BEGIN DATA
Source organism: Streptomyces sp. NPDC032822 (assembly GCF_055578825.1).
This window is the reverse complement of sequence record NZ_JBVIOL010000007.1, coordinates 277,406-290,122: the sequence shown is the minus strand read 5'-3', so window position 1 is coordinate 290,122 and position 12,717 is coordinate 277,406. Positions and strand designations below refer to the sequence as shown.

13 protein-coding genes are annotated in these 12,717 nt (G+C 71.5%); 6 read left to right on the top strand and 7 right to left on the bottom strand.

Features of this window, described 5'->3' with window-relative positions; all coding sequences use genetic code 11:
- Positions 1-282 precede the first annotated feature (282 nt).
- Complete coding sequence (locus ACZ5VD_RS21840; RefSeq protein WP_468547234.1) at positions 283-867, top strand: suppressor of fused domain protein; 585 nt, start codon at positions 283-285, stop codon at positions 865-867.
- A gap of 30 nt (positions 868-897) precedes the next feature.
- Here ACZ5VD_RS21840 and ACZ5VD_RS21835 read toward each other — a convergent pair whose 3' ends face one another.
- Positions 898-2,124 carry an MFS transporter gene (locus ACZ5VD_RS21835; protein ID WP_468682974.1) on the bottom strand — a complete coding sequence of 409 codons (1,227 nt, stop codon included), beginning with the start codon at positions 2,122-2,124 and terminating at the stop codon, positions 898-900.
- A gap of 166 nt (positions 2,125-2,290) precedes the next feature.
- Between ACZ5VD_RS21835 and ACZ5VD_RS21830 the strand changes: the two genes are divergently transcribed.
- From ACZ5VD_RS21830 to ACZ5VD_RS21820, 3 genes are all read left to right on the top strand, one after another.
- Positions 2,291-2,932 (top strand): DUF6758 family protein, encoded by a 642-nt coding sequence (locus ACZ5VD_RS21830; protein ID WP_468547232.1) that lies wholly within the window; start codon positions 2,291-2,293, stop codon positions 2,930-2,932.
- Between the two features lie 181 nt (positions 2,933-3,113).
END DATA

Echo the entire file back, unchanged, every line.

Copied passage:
Source organism: Streptomyces sp. NPDC032822 (assembly GCF_055578825.1).
This window is the reverse complement of sequence record NZ_JBVIOL010000007.1, coordinates 277,406-290,122: the sequence shown is the minus strand read 5'-3', so window position 1 is coordinate 290,122 and position 12,717 is coordinate 277,406. Positions and strand designations below refer to the sequence as shown.

13 protein-coding genes are annotated in these 12,717 nt (G+C 71.5%); 6 read left to right on the top strand and 7 right to left on the bottom strand.

Features of this window, described 5'->3' with window-relative positions; all coding sequences use genetic code 11:
- Positions 1-282 precede the first annotated feature (282 nt).
- Complete coding sequence (locus ACZ5VD_RS21840; RefSeq protein WP_468547234.1) at positions 283-867, top strand: suppressor of fused domain protein; 585 nt, start codon at positions 283-285, stop codon at positions 865-867.
- A gap of 30 nt (positions 868-897) precedes the next feature.
- Here ACZ5VD_RS21840 and ACZ5VD_RS21835 read toward each other — a convergent pair whose 3' ends face one another.
- Positions 898-2,124 carry an MFS transporter gene (locus ACZ5VD_RS21835; protein ID WP_468682974.1) on the bottom strand — a complete coding sequence of 409 codons (1,227 nt, stop codon included), beginning with the start codon at positions 2,122-2,124 and terminating at the stop codon, positions 898-900.
- A gap of 166 nt (positions 2,125-2,290) precedes the next feature.
- Between ACZ5VD_RS21835 and ACZ5VD_RS21830 the strand changes: the two genes are divergently transcribed.
- From ACZ5VD_RS21830 to ACZ5VD_RS21820, 3 genes are all read left to right on the top strand, one after another.
- Positions 2,291-2,932 (top strand): DUF6758 family protein, encoded by a 642-nt coding sequence (locus ACZ5VD_RS21830; protein ID WP_468547232.1) that lies wholly within the window; start codon positions 2,291-2,293, stop codon positions 2,930-2,932.
- Between the two features lie 181 nt (positions 2,933-3,113).